Header
White Willow - Ignis Fatuus CD (album) cover

IGNIS FATUUS

White Willow

 

Symphonic Prog

3.78 | 100 ratings

From Progarchives.com, the ultimate progressive rock music website

sleeper
Prog Reviewer
4 stars Ignis Fatuus is the debut album from Norwegian band White Willow, part of the Scandinavian revival of Symphonic prog rock in the 90's. This is an interesting album were the songs seem to be split, several are Symphonic prog (Snow Fall, Cryptomenysis, etc) and others are Prog folk (The Withering Of The Boughs, Lines In An Autumnal Evening, etc), an approach which works well here and sets out their style for the next few years with confidence.

Regardless of the style of the songs, this album overall has a laid back feel to it and IMO this album is brilliant to just sit back and relax to. The music to many of the songs can be described as slow, yet deliberate, creating a tranquil atmosphere. However, when the musical compositions are combined with the lyrics and the way that they are sung (particularly with the voice of Eldrid Johansson) the songs give of a melancholic feel with a few notable exceptions. The exceptions would be Now In These Fairy Lands and Till He Arrives, both of which seem to give off an uplifting feeling which counters nicely with the melancholy of the other songs.

Though this album is rather soft, with the aim being to create exquisitely beautiful, rather than "rocking" music, there are some songs on here that exude a feeling of power without resorting to particularly heavy guitar, drum and bass sounds that could have been an easy lure. This is a tack shown to its best on the opening two tracks, Snowfall and Lord of the Night, and the closing mini-epics, Cryptomenysis and John Dee's Lament. I notice that these also seem to be the stand out tracks on this album for me. The last two in particular exude a really creepy feeling that can make my skin crawl without ever loosing that sense of beauty. If you like his kind of thing then you really need to hear these two songs.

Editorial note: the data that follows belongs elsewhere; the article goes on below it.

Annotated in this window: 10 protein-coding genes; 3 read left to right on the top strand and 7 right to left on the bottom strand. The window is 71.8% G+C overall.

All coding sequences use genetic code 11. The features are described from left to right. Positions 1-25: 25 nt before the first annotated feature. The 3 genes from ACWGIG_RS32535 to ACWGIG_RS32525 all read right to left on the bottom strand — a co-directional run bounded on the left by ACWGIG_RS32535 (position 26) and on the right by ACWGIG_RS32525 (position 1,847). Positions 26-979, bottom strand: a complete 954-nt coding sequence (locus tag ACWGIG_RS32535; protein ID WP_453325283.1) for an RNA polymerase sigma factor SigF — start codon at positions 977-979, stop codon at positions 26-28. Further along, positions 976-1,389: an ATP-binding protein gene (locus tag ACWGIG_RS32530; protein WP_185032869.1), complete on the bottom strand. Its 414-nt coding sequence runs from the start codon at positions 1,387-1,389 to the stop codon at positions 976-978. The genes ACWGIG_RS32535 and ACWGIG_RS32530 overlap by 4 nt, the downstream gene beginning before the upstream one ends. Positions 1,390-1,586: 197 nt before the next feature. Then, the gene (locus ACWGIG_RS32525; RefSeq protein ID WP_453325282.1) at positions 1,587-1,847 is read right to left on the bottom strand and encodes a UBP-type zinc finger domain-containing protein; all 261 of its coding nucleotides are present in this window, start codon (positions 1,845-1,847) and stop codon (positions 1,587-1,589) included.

One thing that I cant get away from is the feel that this is more of a collection of songs than a fully coherent album. Don't get me wrong, the songs work well at getting the feelings that they try to bring from you with the music and lyrics, but they don't seem to mesh together like you would expect. I presume this is due to the songs being recorded over a two year period and some musicians only appearing on a couple of songs.

I also find all of the sub 3 minute songs to be unnecessary on here. For instance, Cryptomenysis and John Dee's lament would flow together really well but they are separated by the 2 minute passage of Signs. I find this gets in the way and it happens at other times in the album. Its not that the music is bad on these bridge's, its just that they weren't needed at all. This sadly means that the album is a bit longer than I think it needed to be, but it doesn't really detract from this.

Overall it's a great album that works really well when you just sit back, relax and listen. Some songs are uplifting, others are more melancholic and some are down right creepy! It looses a star as I find the shorter tracks to be unnecessary and breaks down the sense of cohesion slightly, but it achieves its main aim of creating beautiful melancholic music excellently.

sleeper | 4/5 |

MEMBERS LOGIN ZONE

As a registered member (register here if not), you can post rating/reviews (& edit later), comments reviews and submit new albums.

You are not logged, please complete authentication before continuing (use forum credentials).

Share this WHITE WILLOW review

>

Review related links

Copyright Prog Archives, All rights reserved. | Legal Notice | Privacy Policy | Advertise | GeoIP Services by MaxMind | RSS + syndications

Other sites in the MAC network: JazzMusicArchives.com — the ultimate jazz music virtual community | MetalMusicArchives.com — the ultimate metal music virtual community


Server processing time: 0.03 seconds